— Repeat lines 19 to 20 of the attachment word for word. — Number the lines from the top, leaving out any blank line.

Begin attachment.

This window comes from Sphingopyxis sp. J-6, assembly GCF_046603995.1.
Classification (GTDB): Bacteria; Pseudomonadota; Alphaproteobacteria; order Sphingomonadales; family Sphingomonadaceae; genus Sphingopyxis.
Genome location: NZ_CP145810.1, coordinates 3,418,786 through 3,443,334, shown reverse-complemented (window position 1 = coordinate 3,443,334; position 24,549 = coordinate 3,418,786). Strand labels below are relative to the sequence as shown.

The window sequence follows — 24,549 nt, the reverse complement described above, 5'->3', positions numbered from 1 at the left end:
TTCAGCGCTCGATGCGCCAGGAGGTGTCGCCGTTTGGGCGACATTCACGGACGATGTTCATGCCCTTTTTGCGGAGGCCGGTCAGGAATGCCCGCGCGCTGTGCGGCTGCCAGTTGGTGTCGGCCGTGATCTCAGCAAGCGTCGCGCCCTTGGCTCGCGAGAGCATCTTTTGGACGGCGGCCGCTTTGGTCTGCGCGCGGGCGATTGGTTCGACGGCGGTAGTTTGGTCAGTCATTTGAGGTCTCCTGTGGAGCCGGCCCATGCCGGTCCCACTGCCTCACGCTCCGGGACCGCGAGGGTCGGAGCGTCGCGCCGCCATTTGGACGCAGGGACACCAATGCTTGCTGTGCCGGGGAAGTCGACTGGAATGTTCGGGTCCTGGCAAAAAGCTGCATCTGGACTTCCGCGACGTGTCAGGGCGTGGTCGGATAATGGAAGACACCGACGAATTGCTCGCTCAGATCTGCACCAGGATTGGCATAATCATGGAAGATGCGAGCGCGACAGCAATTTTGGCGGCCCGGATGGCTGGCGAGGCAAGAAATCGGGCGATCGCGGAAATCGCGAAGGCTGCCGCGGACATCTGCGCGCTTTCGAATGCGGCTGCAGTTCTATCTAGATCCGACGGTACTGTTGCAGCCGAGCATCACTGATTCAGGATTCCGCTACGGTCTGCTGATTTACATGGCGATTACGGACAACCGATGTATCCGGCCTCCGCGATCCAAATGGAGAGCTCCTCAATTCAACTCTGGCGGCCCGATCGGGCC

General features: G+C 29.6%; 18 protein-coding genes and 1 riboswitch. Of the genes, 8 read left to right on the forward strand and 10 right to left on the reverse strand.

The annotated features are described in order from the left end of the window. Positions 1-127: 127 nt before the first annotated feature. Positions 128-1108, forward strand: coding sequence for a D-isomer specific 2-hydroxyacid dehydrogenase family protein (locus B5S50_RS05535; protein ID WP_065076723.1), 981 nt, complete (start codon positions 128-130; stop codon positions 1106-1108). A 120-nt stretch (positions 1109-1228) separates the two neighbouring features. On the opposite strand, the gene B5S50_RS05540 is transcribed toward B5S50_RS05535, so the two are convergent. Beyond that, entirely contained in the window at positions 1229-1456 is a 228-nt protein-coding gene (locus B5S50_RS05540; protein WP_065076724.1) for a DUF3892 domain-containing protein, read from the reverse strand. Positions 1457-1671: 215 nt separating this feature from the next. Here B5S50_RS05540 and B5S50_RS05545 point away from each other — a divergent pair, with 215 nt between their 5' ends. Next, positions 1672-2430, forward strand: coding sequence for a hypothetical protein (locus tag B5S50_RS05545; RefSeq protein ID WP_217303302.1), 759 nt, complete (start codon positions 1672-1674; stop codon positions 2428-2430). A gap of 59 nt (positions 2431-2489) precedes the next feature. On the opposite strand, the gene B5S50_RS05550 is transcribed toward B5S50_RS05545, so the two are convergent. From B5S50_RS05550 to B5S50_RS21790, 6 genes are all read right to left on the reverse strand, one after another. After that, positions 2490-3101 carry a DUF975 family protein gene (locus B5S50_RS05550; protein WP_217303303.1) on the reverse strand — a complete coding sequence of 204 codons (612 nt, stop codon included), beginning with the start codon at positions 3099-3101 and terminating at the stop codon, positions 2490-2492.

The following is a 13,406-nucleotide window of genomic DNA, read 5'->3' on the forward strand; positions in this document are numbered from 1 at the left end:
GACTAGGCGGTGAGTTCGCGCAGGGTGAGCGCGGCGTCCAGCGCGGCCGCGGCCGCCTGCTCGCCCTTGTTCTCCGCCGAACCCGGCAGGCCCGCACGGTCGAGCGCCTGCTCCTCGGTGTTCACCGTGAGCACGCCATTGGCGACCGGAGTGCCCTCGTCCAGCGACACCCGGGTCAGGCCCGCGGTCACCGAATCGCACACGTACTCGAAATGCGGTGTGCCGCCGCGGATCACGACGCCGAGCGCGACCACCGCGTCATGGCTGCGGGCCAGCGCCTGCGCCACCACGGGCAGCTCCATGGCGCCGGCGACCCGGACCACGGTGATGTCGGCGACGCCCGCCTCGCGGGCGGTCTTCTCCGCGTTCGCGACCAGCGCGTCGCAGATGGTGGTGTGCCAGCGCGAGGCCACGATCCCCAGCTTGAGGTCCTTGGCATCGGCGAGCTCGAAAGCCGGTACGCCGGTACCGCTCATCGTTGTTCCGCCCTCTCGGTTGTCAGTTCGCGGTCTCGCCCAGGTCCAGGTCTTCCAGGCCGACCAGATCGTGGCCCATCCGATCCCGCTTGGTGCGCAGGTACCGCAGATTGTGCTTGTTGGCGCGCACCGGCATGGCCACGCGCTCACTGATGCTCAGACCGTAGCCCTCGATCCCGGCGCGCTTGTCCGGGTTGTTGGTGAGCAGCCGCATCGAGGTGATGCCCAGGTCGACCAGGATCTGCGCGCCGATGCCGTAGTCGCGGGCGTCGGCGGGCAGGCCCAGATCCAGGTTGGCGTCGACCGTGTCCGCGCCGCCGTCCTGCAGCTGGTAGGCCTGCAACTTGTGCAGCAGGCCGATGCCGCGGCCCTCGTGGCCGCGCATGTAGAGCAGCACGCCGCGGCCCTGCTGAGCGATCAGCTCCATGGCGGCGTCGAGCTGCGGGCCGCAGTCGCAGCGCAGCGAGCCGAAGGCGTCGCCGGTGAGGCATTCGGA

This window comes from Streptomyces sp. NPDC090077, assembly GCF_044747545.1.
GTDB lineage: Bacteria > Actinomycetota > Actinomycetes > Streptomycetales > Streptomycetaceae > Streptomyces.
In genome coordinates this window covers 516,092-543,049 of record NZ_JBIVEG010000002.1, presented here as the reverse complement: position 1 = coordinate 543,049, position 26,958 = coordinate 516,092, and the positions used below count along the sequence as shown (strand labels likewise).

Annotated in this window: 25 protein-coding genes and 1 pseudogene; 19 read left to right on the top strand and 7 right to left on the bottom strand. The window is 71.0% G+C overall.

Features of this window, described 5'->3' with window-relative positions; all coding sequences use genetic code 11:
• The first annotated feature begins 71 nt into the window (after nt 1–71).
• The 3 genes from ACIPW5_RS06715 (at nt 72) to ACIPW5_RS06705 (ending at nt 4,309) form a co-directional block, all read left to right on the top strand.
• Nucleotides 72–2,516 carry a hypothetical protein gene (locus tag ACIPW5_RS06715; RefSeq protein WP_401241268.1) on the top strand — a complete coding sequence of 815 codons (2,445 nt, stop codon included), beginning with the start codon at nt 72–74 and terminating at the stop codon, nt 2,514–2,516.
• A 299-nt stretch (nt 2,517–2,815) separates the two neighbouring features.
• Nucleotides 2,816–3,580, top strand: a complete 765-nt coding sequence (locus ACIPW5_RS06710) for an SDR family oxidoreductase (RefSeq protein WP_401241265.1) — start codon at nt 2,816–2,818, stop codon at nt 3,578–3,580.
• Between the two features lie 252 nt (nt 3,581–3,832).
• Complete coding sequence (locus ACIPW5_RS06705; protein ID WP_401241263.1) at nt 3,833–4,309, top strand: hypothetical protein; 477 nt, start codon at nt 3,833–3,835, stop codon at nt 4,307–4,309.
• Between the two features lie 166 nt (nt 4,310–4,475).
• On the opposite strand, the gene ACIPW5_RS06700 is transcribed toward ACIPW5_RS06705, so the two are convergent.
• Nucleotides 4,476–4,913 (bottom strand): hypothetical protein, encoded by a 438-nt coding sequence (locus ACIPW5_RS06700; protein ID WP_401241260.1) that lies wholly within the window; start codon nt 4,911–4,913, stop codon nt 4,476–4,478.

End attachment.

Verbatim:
• Nucleotides 2,816–3,580, top strand: a complete 765-nt coding sequence (locus ACIPW5_RS06710) for an SDR family oxidoreductase (RefSeq protein WP_401241265.1) — start codon at nt 2,816–2,818, stop codon at nt 3,578–3,580.
• Between the two features lie 252 nt (nt 3,581–3,832).